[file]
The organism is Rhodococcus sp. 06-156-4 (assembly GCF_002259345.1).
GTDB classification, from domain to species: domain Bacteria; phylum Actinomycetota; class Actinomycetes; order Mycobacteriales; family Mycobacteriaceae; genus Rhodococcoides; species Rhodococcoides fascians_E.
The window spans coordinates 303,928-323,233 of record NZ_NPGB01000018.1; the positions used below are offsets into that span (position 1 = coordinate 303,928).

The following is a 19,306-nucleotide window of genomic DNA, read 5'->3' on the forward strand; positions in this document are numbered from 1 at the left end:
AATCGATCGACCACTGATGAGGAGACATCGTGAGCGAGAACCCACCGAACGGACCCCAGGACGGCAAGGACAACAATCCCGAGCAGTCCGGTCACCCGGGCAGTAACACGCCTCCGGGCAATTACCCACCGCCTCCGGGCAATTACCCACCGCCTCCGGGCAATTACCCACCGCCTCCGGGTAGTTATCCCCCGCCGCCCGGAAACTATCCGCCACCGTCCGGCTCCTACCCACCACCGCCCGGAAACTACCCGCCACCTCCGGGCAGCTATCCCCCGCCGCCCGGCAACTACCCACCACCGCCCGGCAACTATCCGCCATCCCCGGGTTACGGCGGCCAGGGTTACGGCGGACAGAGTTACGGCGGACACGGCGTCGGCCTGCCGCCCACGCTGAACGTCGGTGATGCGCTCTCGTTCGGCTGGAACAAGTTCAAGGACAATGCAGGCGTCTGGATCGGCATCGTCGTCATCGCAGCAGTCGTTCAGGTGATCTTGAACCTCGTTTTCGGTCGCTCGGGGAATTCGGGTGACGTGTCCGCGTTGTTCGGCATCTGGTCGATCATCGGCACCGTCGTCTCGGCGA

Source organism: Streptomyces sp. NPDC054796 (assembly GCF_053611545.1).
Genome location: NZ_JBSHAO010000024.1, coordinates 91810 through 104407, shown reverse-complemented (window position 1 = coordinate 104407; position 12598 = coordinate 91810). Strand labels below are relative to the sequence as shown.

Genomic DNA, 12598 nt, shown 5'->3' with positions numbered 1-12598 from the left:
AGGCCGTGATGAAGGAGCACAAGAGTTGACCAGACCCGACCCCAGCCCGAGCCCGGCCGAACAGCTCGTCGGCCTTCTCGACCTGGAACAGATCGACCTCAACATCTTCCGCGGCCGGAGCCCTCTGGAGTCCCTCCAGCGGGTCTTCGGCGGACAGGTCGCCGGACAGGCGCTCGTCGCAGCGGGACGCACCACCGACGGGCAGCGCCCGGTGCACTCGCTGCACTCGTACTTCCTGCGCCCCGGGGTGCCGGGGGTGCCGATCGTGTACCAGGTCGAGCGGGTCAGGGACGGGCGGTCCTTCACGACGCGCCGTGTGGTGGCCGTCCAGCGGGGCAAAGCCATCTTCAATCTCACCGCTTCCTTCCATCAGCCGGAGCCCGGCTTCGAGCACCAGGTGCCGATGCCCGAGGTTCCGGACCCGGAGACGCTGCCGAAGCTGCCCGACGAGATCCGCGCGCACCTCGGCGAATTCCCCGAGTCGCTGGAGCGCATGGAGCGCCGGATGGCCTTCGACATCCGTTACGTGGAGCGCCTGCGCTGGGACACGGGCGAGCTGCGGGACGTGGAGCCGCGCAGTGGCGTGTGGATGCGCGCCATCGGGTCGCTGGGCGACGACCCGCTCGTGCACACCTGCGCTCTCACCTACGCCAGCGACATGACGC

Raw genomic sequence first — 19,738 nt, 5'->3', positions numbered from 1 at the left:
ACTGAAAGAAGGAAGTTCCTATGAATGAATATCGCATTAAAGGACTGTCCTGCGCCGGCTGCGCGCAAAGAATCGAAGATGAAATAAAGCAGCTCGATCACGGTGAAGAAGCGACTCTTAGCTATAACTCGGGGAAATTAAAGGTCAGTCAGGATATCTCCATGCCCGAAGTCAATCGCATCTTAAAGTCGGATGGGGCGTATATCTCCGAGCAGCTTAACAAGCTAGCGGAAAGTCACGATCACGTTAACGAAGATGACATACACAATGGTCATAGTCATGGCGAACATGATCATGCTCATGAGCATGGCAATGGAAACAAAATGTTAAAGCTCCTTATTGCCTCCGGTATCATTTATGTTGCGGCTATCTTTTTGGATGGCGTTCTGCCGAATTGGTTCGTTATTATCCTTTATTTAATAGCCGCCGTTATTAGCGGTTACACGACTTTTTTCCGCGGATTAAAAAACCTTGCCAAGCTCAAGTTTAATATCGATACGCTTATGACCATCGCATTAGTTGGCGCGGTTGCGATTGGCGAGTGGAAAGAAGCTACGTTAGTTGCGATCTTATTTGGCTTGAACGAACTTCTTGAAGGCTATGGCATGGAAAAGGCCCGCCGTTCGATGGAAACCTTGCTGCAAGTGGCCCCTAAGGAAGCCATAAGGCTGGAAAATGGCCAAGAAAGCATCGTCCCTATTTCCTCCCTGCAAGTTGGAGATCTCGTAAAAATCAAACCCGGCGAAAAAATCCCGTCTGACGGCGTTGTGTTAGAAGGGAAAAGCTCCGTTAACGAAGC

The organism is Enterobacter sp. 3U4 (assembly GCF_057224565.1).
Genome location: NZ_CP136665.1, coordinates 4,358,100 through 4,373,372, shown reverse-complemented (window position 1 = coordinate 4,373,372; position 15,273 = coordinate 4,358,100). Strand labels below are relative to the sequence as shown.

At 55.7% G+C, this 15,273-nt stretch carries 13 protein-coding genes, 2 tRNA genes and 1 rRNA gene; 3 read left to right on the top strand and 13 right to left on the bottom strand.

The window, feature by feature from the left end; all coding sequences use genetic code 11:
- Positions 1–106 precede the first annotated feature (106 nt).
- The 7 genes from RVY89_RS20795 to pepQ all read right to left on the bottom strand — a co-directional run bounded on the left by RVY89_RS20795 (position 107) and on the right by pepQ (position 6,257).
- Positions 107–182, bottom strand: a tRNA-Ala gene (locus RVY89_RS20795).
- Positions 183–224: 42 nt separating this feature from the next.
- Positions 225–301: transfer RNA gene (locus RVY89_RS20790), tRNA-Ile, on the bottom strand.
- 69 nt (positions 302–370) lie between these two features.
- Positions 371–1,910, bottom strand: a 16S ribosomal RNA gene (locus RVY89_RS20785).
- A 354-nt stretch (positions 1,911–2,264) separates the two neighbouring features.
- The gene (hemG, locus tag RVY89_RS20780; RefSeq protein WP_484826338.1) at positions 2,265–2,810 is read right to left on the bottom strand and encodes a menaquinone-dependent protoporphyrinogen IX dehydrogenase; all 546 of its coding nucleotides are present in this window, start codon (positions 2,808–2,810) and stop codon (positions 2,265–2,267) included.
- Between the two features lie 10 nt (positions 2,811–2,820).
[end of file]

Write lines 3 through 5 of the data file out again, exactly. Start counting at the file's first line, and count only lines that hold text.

The window spans coordinates 303,928-323,233 of record NZ_NPGB01000018.1; the positions used below are offsets into that span (position 1 = coordinate 303,928).

The following is a 19,306-nucleotide window of genomic DNA, read 5'->3' on the forward strand; positions in this document are numbered from 1 at the left end:
AATCGATCGACCACTGATGAGGAGACATCGTGAGCGAGAACCCACCGAACGGACCCCAGGACGGCAAGGACAACAATCCCGAGCAGTCCGGTCACCCGGGCAGTAACACGCCTCCGGGCAATTACCCACCGCCTCCGGGCAATTACCCACCGCCTCCGGGCAATTACCCACCGCCTCCGGGTAGTTATCCCCCGCCGCCCGGAAACTATCCGCCACCGTCCGGCTCCTACCCACCACCGCCCGGAAACTACCCGCCACCTCCGGGCAGCTATCCCCCGCCGCCCGGCAACTACCCACCACCGCCCGGCAACTATCCGCCATCCCCGGGTTACGGCGGCCAGGGTTACGGCGGACAGAGTTACGGCGGACACGGCGTCGGCCTGCCGCCCACGCTGAACGTCGGTGATGCGCTCTCGTTCGGCTGGAACAAGTTCAAGGACAATGCAGGCGTCTGGATCGGCATCGTCGTCATCGCAGCAGTCGTTCAGGTGATCTTGAACCTCGTTTTCGGTCGCTCGGGGAATTCGGGTGACGTGTCCGCGTTGTTCGGCATCTGGTCGATCATCGGCACCGTCGTCTCGGCGA